Getting hyped-up little night owls to wind down at night can be a challenge for even the most patient of parents among us and can leave everyone frustrated and exhausted. One way to make your evenings a little calmer and help get your child ready for sleep is to include relaxation exercises in their bedtime routine. Below are some child-friendly relaxation techniques that will help your child slow down, unwind and transition to dreamland.
Progressive muscle relaxation
This is a good one to teach kids how to relax when they’re feeling uptight and may help to reduce sleeping problems. Kids can practise this technique while lying in bed and you can even do it with them. Starting with one foot, get them to close their eyes and squeeze and point their toes as if they are squishing their foot in the mud and then release after a few seconds. Follow it up with the other foot. Get them to pull their feet towards them and then let go. Afterwards, get them to squeeze their little bottoms nice and tight and then relax. Move up to their hands and ask them to imagine squeezing a little lemon really hard in one hand to get all the juice out and then relax. Follow it up with the other hand. Get them to shrug their shoulders up to their ears and then release. Work up to their face and tell them to open their mouth really wide and then relax. Get them to scrunch their whole face and wrinkle their nose as if they smell something yucky and then release. Once you’ve worked through from their toes to the head their entire little body should feel nice and relaxed and ready for sleep.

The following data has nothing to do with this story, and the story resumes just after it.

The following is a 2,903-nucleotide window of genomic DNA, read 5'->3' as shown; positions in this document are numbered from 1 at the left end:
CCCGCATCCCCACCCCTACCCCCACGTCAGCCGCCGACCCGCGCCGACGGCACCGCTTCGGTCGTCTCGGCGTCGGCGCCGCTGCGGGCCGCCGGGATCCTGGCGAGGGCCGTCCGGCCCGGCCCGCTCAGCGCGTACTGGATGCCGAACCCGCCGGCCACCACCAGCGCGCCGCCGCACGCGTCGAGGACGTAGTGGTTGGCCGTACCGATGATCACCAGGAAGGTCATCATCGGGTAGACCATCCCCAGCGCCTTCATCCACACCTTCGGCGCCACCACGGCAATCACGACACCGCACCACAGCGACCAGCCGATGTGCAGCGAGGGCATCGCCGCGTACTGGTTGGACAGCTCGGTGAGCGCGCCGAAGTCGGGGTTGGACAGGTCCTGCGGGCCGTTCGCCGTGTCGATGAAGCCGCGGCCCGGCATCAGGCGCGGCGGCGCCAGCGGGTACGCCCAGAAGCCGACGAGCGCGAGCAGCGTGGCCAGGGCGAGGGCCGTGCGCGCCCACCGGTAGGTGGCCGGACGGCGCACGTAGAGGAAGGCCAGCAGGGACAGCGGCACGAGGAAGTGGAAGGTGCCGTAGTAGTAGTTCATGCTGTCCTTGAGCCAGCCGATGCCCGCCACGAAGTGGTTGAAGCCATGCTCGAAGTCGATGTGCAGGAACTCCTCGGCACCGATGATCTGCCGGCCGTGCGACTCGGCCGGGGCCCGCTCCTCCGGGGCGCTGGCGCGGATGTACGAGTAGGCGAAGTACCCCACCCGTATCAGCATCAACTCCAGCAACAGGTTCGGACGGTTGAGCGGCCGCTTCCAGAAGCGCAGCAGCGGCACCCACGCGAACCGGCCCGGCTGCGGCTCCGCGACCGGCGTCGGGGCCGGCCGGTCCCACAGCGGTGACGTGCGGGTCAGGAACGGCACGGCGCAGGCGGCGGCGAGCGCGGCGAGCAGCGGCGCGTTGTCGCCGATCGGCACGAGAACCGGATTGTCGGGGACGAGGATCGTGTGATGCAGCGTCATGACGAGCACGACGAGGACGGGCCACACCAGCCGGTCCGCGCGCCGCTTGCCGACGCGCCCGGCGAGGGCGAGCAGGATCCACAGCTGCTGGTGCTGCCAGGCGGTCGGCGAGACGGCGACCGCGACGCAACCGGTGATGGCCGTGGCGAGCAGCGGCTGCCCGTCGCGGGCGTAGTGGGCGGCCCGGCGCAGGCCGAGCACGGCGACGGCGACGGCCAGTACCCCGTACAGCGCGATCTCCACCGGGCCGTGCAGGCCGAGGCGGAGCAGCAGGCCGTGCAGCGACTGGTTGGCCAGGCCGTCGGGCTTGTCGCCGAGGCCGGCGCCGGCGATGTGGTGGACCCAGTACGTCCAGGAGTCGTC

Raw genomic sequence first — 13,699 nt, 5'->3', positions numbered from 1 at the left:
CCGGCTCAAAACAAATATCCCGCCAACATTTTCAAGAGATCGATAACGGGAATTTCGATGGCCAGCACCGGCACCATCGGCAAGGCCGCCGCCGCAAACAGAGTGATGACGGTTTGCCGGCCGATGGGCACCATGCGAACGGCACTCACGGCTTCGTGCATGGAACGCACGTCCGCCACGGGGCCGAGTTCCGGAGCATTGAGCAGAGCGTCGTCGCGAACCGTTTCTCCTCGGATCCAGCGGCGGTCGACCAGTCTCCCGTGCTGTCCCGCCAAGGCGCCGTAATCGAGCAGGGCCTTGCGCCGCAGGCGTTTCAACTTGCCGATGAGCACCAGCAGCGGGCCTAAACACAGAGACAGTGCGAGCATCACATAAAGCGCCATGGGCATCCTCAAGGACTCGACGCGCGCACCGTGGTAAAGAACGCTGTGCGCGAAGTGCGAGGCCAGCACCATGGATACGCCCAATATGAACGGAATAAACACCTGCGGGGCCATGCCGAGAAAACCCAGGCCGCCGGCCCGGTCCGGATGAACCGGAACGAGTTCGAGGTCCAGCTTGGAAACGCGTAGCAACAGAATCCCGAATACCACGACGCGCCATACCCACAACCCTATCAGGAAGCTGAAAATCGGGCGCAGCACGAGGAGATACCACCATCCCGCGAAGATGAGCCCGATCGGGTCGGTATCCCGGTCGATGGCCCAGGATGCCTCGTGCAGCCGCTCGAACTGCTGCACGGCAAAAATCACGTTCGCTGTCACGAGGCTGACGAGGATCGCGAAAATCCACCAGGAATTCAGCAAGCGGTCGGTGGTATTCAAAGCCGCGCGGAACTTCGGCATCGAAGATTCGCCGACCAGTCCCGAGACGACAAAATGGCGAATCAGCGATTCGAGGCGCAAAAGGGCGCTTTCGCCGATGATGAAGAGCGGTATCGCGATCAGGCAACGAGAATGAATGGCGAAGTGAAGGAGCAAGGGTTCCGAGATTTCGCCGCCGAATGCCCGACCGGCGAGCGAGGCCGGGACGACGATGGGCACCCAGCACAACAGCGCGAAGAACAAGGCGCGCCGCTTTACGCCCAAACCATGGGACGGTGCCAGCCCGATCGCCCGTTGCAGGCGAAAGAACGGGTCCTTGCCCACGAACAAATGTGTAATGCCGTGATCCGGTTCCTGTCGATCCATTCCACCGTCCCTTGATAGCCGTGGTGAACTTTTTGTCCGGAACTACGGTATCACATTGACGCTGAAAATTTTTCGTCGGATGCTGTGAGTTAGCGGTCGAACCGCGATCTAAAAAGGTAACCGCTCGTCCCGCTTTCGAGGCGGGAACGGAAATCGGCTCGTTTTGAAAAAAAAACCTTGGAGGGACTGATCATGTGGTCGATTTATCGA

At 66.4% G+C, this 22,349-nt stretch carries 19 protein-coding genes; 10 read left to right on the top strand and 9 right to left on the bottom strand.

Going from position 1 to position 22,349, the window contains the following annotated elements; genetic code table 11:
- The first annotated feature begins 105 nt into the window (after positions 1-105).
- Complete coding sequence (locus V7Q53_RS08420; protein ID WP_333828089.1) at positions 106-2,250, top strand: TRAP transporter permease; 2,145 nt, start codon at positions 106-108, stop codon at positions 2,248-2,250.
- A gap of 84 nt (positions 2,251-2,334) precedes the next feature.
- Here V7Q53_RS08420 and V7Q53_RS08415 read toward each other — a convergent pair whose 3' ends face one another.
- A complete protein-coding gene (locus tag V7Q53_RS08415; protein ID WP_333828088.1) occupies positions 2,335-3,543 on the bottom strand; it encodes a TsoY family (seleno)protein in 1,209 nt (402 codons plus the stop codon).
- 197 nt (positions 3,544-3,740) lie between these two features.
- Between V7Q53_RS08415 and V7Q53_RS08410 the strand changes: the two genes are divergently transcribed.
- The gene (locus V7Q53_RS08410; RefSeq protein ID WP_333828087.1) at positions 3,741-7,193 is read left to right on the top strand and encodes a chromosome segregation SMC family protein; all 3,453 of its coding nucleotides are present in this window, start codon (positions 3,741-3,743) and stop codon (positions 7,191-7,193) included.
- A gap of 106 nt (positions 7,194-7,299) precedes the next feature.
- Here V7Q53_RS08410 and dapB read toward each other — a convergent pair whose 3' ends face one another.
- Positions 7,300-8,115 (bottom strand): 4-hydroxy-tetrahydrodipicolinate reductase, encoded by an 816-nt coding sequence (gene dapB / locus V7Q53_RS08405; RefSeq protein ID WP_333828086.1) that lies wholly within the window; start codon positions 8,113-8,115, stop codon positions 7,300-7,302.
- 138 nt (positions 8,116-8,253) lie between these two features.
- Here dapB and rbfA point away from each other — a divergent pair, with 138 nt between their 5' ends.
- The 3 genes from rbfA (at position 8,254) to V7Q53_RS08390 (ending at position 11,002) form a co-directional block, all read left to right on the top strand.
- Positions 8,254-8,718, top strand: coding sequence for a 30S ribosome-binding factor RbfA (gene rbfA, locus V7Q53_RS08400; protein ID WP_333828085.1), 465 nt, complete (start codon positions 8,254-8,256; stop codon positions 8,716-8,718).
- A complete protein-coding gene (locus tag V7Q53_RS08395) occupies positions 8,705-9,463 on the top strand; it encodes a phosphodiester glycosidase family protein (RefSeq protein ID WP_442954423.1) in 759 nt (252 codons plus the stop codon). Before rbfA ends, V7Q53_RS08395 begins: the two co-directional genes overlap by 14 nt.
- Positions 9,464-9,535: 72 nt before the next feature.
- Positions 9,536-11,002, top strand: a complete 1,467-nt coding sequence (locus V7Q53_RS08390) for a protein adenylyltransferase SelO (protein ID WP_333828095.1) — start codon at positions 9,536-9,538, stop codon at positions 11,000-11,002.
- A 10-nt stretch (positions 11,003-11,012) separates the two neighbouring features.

Practising deep breathing can help your child relax and get to sleep. As they are lying in bed tell them to breathe in slowly through their nose for a count of 4, hold their breath for a count of 2 and then breathe out slowly through their mouth for a count of 4. Tell them to imagine blowing out a candle (they could even hold a finger up and pretend it’s a candle). Repeat 5 or so times for the best result.
Bedtime yoga may help your child bend, twist and breathe their way to a restful sleep. Plus it can be fun to do together. Stretch out tired little muscles with a tree pose, downward dog, child’s pose, sandwich pose (seated forward bend) and happy baby pose. The see saw can also be fun to do together – sit across from one another with your legs in a V shape (bring your legs to the outside of theirs), hold hands and gently rock back and forth to stretch out the hips, back, arms and hamstrings.
Listening to soothing music
Listening to calming music may help with sleeplessness. You could play classical music, Enya or Sacred Earth as you’re both doing your bedtime yoga stretches.
Visualisation is a great technique to help kids wind down, focus and release negative thoughts and worries. It may be a great tool to add to your child’s bedtime ritual to avoid sleeping problems. You could tell them to imagine a relaxing place like the beach – ask them to visualise what it looks like, what else they can see, what they can hear and what they can smell. There are plenty of relaxation apps and online tools to help you with this technique if you’re stuck for ideas.